New theatre and arts department ends £4m of improvements at North Walsham’s Paston Sixth-Form College
The transformation of a Norfolk college's art department and theatre has brought the curtain down on some £4m of improvements over the past three years.
Drama, art, photography and textiles students at Paston Sixth Form College, in North Walsham, have begun using their new facilities after a £1.5m refurbishment which began last summer.
Their new-look department, named Griffon Studios, features a new entrance and roof, and the interior has been completely re-configured to create light, airy teaching spaces, and practice rooms.
A new theatre features the latest digital sound, lighting and production technology, according to head of drama, Simon Thompson.
'It's an amazing space - purpose-built and multi-functional. We couldn't ask for better,' he added.
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A-level drama student Imogen Osborn, 17, said she had been to see productions in the old theatre before joining the college in September.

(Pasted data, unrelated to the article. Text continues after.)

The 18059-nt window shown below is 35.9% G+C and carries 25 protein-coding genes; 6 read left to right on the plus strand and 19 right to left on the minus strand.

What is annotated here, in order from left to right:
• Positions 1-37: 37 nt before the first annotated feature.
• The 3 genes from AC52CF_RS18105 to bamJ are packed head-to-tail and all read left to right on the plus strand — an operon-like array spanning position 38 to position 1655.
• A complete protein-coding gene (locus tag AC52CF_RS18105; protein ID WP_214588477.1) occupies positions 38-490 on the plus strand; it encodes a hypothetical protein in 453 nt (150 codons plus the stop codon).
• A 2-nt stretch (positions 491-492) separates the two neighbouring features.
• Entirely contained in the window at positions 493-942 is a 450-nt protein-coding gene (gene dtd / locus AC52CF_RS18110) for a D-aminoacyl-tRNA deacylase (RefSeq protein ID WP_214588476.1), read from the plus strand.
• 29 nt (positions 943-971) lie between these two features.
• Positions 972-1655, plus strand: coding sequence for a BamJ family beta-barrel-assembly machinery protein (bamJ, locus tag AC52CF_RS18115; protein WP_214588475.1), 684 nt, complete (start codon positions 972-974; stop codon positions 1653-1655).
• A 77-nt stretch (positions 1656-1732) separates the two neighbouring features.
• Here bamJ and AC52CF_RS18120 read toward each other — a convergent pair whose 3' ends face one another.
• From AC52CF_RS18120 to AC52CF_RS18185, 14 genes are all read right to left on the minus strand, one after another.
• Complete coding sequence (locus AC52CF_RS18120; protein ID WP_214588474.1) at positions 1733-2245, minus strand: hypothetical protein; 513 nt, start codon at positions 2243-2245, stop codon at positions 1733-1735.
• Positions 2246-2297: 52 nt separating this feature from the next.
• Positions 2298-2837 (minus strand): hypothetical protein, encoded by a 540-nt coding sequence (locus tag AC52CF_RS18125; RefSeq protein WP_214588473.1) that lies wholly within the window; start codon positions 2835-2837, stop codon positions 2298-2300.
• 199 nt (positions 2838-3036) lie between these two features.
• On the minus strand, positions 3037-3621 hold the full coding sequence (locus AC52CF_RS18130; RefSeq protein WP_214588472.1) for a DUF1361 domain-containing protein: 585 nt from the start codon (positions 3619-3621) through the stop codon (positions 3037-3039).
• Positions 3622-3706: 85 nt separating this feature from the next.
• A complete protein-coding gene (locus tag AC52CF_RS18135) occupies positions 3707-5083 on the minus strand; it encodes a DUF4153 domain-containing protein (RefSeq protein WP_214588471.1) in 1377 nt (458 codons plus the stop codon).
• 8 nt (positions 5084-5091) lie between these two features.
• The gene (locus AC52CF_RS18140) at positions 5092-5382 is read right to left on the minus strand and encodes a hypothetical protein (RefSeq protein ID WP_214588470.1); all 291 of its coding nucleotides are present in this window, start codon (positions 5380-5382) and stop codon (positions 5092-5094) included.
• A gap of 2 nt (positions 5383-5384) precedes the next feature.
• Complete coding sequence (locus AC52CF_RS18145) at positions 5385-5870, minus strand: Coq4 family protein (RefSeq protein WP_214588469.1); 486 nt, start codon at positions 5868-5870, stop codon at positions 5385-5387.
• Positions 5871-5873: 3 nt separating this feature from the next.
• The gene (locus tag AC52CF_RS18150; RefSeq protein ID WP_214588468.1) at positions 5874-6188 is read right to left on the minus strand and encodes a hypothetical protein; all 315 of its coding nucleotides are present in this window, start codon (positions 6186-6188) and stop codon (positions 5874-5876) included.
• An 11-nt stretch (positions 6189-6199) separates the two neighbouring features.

'It's much better used now. There's more space and it's more open,' she added.
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Improvements to other sections include a dark room, catering for a growing number of students who want to experiment with pre-digital cameras.
'It's made me re-think what we can do here,' said Matt Phelps, head of the college's arts faculty.
'We've now got bigger tables so we can produce eight-foot drawings and work on a bigger scale.'
The textiles area features a large, purpose-made screen-printing sink plus a separate, clean, room for sewing.
The public will be able to view the changes when the building is officially opened as part of the college's annual fashion, art and theatre show, on June 11.
College principal Kevin Grieve said the art block, dating from 1939, had become cramped, tired and outdated.
He successfully applied for funding to the government's Building Condition Improvement Fund, specifically aimed at sixth-form colleges.
The fund had now ended but over the past three years Paston had benefited from about £4m of cash from it which had also been used to upgrade the student services and study areas, and create a new science block.
'I think it's made a significant difference in terms of the quality of study and classroom facilities we can offer,' said Mr Grieve.
Paston, which has about 730 students, celebrated its 30th anniversary as a sixth-form college last year. Formerly known as The Paston School, its most famous Old Boy was Lord Nelson, who was a pupil there between 1768-1771.
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